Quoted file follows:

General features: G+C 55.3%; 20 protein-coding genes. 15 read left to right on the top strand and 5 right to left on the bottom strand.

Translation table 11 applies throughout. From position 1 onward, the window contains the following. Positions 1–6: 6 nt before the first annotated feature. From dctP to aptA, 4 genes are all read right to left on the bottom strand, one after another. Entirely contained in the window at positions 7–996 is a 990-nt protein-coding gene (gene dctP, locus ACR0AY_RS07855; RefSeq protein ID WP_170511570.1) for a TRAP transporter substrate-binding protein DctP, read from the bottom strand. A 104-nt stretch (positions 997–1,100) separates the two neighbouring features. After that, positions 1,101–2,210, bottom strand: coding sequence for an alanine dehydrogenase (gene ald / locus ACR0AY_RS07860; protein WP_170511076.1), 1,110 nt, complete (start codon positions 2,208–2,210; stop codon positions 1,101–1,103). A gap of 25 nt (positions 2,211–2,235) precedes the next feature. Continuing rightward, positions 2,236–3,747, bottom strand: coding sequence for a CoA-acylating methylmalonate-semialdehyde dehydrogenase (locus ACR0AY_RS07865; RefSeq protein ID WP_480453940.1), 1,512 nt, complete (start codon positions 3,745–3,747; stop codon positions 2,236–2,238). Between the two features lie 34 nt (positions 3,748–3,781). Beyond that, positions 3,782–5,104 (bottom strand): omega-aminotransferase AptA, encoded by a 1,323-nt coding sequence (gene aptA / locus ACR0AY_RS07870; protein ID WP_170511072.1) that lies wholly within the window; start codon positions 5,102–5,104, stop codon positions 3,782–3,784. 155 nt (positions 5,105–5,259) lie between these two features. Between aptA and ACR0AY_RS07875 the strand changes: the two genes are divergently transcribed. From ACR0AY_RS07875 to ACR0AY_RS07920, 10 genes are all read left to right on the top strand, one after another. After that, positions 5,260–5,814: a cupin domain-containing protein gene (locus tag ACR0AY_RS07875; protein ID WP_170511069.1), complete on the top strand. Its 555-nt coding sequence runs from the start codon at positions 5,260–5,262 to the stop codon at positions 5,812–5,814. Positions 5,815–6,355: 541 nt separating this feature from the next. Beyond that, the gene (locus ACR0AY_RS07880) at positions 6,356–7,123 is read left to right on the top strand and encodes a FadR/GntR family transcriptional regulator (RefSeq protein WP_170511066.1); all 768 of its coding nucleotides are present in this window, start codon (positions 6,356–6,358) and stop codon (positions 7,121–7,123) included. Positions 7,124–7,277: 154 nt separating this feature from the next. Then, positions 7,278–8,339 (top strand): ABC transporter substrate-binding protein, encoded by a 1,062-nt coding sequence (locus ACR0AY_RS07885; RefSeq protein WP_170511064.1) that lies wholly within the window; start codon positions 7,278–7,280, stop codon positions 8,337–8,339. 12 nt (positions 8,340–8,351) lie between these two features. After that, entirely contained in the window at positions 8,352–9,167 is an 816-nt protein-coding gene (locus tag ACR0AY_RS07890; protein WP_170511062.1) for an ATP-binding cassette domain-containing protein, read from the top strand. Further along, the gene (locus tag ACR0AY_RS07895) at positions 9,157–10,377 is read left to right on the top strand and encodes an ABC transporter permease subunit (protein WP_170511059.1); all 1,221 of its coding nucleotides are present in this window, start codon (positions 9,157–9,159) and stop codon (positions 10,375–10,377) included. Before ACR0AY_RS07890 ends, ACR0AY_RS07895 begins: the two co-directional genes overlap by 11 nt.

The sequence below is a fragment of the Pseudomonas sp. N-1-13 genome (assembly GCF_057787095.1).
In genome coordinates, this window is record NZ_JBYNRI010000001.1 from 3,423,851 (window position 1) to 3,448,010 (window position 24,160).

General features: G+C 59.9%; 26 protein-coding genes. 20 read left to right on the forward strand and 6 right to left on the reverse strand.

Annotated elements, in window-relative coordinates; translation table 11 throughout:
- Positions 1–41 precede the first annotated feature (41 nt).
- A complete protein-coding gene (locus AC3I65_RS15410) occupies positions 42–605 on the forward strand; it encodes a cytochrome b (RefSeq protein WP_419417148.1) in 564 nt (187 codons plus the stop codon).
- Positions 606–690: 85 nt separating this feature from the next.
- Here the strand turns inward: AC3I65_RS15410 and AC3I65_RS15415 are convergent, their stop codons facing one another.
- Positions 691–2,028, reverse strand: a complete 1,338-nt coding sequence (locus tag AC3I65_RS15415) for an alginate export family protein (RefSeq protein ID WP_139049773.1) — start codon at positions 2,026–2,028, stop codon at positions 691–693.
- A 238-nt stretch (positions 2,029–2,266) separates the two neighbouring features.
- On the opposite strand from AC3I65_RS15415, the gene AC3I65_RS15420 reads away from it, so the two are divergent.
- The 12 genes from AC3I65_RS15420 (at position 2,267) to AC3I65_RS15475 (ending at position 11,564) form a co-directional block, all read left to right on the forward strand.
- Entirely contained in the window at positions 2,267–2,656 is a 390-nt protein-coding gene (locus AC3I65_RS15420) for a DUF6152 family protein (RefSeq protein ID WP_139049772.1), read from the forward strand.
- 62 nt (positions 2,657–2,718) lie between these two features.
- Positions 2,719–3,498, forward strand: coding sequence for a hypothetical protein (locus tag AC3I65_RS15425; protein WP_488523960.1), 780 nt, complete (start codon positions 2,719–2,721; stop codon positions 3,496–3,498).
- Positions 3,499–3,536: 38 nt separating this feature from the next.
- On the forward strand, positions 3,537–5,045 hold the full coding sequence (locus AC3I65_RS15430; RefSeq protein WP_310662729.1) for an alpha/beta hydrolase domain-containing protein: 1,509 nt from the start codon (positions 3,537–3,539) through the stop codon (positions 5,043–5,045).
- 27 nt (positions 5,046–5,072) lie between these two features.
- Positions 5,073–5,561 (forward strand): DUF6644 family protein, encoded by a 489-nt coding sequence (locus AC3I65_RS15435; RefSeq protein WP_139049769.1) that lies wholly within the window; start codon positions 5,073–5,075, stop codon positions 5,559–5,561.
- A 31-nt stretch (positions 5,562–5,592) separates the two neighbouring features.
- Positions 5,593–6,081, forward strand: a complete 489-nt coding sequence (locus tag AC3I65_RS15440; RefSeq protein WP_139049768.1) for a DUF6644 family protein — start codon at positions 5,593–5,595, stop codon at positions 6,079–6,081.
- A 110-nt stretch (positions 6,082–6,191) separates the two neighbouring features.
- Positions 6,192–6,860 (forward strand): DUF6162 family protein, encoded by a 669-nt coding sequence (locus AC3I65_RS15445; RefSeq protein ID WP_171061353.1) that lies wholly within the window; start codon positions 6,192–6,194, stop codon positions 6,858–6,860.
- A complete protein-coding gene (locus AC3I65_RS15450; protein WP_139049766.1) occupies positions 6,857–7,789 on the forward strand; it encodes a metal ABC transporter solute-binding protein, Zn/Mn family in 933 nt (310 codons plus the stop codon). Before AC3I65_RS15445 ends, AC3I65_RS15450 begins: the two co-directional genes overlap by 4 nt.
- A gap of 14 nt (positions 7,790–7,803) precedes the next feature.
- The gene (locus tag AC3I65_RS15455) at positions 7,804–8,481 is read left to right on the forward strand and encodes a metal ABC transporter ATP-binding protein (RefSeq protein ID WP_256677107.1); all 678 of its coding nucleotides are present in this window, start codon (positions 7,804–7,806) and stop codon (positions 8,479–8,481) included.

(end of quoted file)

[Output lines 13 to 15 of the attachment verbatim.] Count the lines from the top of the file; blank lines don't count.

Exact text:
- On the opposite strand from AC3I65_RS15415, the gene AC3I65_RS15420 reads away from it, so the two are divergent.
- The 12 genes from AC3I65_RS15420 (at position 2,267) to AC3I65_RS15475 (ending at position 11,564) form a co-directional block, all read left to right on the forward strand.
- Entirely contained in the window at positions 2,267–2,656 is a 390-nt protein-coding gene (locus AC3I65_RS15420) for a DUF6152 family protein (RefSeq protein ID WP_139049772.1), read from the forward strand.